Moving On Before Moving Out

We are thinking about selling the home we have lived in for more than 20 years but it seems like such a daunting task.  Do you have any advice?

If you are like most people who live in their homes for multiple decades, you have undoubtedly collected a lot of treasured memories in the form of physical objects.  Your son’s first “big boy bed,” your daughters first bike.  The furniture from your first apartment that you saved, certain one of your children would want it some day.  Whatever it is, a move to a smaller home means that you are going to have to part with much of what you have collected.

For starters, you need to give some thought to how much you will be downsizing.  If you are planning to move from a 4000 SF home to a 1500 SF condo, you have a lot of clean-out to do.  If you are moving from 3800SF to 3000SF, you will not need to dispose of as much.  I do recommend that you start your clean-out right  away.  Your home will show much better if it is emptied of your “collections” and presents in a more minimalist way.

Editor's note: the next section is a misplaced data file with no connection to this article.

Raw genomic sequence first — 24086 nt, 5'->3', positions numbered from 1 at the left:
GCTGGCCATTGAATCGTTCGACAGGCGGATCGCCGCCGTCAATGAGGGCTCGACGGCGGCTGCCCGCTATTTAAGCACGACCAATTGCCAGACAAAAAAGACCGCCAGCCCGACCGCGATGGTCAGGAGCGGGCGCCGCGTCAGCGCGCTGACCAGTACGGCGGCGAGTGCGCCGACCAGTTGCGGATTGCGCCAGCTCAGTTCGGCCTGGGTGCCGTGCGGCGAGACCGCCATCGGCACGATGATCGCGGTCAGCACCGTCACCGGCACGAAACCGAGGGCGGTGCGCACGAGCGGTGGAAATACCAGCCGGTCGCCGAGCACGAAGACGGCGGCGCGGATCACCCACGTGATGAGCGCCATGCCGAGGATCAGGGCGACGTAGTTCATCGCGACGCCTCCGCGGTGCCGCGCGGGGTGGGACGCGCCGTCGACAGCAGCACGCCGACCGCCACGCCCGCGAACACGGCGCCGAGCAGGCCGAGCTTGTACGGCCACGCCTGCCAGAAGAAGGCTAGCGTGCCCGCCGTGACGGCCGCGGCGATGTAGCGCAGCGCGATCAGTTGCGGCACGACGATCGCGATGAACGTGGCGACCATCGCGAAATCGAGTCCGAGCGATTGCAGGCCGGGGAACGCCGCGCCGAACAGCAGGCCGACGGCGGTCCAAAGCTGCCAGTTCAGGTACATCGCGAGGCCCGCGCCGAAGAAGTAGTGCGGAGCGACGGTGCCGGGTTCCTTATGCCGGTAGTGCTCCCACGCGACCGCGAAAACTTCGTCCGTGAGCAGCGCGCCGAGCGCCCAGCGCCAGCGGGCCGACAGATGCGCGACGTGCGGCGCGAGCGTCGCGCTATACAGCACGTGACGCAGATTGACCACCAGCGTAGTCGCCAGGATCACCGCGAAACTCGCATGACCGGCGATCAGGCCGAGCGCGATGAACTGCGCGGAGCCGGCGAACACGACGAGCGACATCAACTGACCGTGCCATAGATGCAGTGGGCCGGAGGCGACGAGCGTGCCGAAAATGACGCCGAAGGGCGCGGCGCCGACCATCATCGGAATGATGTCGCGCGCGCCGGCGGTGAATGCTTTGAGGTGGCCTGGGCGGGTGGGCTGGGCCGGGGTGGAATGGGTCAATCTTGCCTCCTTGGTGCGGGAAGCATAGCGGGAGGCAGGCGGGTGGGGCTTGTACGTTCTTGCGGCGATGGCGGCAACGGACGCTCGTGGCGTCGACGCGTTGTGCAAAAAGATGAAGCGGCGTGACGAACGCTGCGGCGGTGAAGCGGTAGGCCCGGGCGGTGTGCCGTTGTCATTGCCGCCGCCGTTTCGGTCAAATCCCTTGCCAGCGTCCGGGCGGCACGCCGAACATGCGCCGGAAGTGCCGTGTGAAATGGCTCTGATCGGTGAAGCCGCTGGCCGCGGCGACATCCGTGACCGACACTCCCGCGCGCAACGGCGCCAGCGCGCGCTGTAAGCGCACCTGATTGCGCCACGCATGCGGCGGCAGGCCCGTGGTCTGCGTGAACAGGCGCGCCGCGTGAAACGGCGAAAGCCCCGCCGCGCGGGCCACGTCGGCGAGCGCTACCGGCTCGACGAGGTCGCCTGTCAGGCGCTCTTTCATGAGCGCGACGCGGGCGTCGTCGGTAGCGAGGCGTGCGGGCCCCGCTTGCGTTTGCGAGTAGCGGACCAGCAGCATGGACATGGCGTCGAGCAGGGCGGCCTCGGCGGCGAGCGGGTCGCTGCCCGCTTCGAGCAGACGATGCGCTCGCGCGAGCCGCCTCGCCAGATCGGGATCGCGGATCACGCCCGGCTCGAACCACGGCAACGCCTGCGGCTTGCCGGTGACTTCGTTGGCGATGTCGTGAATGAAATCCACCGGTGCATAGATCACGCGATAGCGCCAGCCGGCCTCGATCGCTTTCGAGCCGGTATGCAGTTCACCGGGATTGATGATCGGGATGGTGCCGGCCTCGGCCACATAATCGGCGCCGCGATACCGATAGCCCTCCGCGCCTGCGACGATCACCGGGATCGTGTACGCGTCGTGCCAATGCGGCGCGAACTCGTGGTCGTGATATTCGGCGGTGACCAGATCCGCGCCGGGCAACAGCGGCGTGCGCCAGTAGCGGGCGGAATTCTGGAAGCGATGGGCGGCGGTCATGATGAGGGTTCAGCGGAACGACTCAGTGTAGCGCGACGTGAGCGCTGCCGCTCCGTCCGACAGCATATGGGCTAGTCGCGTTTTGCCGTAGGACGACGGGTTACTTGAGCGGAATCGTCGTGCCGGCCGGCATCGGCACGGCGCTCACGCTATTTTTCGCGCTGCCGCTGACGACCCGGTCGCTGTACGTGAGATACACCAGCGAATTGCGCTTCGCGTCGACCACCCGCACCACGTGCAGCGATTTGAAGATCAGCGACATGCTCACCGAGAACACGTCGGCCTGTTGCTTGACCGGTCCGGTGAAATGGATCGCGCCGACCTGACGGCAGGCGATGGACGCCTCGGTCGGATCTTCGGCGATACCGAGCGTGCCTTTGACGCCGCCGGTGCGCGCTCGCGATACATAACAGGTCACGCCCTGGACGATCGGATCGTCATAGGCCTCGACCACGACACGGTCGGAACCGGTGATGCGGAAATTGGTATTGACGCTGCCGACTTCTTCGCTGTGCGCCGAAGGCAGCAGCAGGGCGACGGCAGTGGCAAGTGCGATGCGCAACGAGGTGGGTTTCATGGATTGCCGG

If you need help, a professional home organizer is your best first step.  An organizer can help you break down the process into manageable pieces and formulate a plan for the coming months.  You should anticipate that the process will take several months, maybe even a year.  Whether you use a professional or not, you should review all of your belongings to determine what you really NEED for your next adventure, and discard the rest.  If you have items that hold treasured memories, consider photographing them and creating a “Memories” book on a website such as winkflash  where your memories of these items can be compactly stored in a photo book.